It’s not fair that The Publisher gets to have all the fun poking holes in the trial balloons of our favorite Canadian punching bag, Research in Motion. Canadians are an unfailingly polite people so, when we get cranked up enough to slam someone you know they deserve it. I wanted to get in on the fun.
[ad#Google Adsense 300×250 in story]Which brings us to the FOX Chicago News story and video of The Tablet Wars: Putting Tablets to the Test.
There are two pieces to the web page linked above — in the video, the hosts of “Good Day Chicago” are joined on set by Terry Howerton from the Illinois Technology Association, a self described “Tech Geek,” to discuss the merits or lack thereof, of the iPad, the Samsung Galaxy Tab and the Motorola Xoom.
Well, kind of…
First of all, in the video, Howerton mentions but immediately dismissed the Tab as a product he can’t recommend anyone buy. Fair enough. But then he says, “There’s a later, greater version out called the Motorola Xoom.” I believe a “tech geek” should know those two tablets are completely different devices running different versions of an operating system, don’t you?
The problem with this kind of fluffy morning show “reporting” is that there is no critical thinking done by anyone. For example, Howerton says, “We’re seeing a transition from iPad to Xoom…”
Whoa, whoa, whoa….Really? Anyone else seeing that “transition”? Can we go to the weeks old lineups at Apple stores and ask those folks why they aren’t “transitioning” to the Xoom?
One of the hosts of Good Day Chicago wants to get to the bottom line — which tablet is more user friendly and which is the better value? Fair enough questions. The tech geek responds by saying the iPad 2 is more user friendly but the Xoom is a better value because it has more capabilities and “extendibilities.”
I get what he’s going for but, because of the time constraints and the fact the hosts are simple talking heads with no real knowledge of what they are talking about, they don’t ask him what those additional abilities are. He goes on to say that the Wi-Fi only Xoom is $599 “which is pretty comparable to the iPad 2.” Sure, if the difference of $100 doesn’t matter to you — it sure as hell matters to me.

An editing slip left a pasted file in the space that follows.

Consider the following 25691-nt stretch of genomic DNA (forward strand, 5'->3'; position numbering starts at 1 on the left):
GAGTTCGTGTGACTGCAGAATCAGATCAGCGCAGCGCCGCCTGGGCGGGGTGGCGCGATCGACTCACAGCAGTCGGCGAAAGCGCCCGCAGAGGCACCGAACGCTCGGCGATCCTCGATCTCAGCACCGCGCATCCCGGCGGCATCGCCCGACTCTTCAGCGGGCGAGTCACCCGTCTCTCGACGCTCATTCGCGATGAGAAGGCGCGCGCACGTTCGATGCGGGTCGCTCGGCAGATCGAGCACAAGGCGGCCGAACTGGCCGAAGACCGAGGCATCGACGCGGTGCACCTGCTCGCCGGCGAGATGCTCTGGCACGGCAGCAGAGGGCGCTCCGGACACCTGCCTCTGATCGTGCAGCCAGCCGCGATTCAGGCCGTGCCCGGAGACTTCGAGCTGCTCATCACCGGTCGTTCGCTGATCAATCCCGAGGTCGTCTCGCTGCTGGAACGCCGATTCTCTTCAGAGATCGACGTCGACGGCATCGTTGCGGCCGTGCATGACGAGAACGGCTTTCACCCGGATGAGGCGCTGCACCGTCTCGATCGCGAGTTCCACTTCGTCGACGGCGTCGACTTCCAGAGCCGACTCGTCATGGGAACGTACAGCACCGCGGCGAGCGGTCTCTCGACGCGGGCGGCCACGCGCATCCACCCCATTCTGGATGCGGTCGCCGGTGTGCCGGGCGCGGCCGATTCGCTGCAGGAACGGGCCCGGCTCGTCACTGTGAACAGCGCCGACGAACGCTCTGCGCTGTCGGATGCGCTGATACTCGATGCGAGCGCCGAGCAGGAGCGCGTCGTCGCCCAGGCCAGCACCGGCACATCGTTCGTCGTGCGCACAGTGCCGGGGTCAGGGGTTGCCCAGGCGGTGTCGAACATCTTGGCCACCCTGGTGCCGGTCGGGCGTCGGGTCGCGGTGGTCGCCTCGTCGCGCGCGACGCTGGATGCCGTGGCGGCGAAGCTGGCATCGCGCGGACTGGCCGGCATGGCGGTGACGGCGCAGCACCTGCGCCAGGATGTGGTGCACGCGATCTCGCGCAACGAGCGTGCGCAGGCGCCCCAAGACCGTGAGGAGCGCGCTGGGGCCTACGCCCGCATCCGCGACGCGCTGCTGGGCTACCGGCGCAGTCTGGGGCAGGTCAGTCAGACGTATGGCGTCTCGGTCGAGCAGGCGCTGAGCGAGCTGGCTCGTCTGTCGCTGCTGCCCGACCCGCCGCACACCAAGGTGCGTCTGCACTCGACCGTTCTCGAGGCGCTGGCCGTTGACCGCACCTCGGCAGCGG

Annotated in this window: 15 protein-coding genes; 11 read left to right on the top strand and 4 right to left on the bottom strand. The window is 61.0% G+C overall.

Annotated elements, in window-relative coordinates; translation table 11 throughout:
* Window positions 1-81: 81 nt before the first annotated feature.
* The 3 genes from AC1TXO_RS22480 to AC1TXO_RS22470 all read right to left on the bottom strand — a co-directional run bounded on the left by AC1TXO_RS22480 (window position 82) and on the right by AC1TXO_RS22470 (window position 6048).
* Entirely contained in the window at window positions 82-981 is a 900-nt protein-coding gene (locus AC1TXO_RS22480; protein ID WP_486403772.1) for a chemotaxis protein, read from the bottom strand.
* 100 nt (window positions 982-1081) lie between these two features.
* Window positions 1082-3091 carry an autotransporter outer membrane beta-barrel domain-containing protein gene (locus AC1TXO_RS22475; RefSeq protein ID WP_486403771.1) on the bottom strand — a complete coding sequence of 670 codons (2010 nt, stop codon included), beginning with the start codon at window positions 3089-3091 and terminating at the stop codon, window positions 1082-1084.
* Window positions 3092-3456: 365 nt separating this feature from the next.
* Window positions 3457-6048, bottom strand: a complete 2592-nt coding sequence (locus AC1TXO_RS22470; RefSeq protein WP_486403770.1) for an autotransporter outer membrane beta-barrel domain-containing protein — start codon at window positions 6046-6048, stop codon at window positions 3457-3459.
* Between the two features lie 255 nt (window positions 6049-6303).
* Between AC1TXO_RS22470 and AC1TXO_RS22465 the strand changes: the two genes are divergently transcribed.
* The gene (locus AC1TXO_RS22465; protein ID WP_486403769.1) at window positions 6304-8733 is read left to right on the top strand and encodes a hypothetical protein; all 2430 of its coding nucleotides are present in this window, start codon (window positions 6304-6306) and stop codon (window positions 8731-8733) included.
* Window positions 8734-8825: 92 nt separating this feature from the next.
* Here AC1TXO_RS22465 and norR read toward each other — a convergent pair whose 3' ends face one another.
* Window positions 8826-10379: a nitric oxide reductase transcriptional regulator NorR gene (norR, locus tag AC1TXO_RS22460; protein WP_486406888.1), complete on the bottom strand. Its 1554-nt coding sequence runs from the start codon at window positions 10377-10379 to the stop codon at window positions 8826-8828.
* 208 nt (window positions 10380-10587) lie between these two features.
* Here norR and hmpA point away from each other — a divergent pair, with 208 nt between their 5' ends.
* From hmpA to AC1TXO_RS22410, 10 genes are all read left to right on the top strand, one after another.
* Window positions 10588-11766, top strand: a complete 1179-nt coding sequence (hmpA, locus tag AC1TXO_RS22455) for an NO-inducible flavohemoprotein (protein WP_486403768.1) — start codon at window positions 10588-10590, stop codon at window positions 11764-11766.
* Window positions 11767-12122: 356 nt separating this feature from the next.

They then throw the video to Kirsten Miller, FOX Chicago News Web Producer “behind the scenes.” She is sitting with a Xoom and an original iPad. She starts comparing the products and eventually says that if she were buying a tablet, she favors the Xoom. Fair enough. But she also claims that the iPad 2 has a camera on the front of the device without mentioning there’s one on the back and never mentions whether or not the Xoom has any cameras at all.
She also says, “The app stores and the apps are pretty comparable…” Anyone else seem to think the folks at Good Day Chicago need to look up “comparable”? They keep using that word and I don’t think they know what it means.
Miller is also responsible for the article on the Good Day Chicago web site that accompanies the video. And here’s where it gets ugly…
Her second sentence claims that tablets “aren’t exactly laptops, and not exactly mobile devices either.” I don’t know what else you can call a device that I can take and use anywhere other than “mobile.”
She compounds her awful writing/reporting with “No matter which device you buy, it’s important to be mindful that they’re media-consumption devices, not necessarily work horses for word-processing.” She trots out the old saw that these devices are only used for staring at mindlessly, gulping down content. I don’t know what kind of creation tools there are on the Xoom but someone should point Miller to Apple’s iMovie, GarageBand, Pages, Keynote, etc.
Not only is the writing not particularly accurate, neither is the fact checking. Miller says, “Howerton didn’t bring the iPad 2 on air…” Now, keep in mind, Miller was on the segment in question. I assume she had ample opportunity to view the video before writing her report. Yet, she still managed to miss their own Tech Geek showing the iPad 2 or one of the hosts pointing out the cool Smart Cover attached to the iPad 2.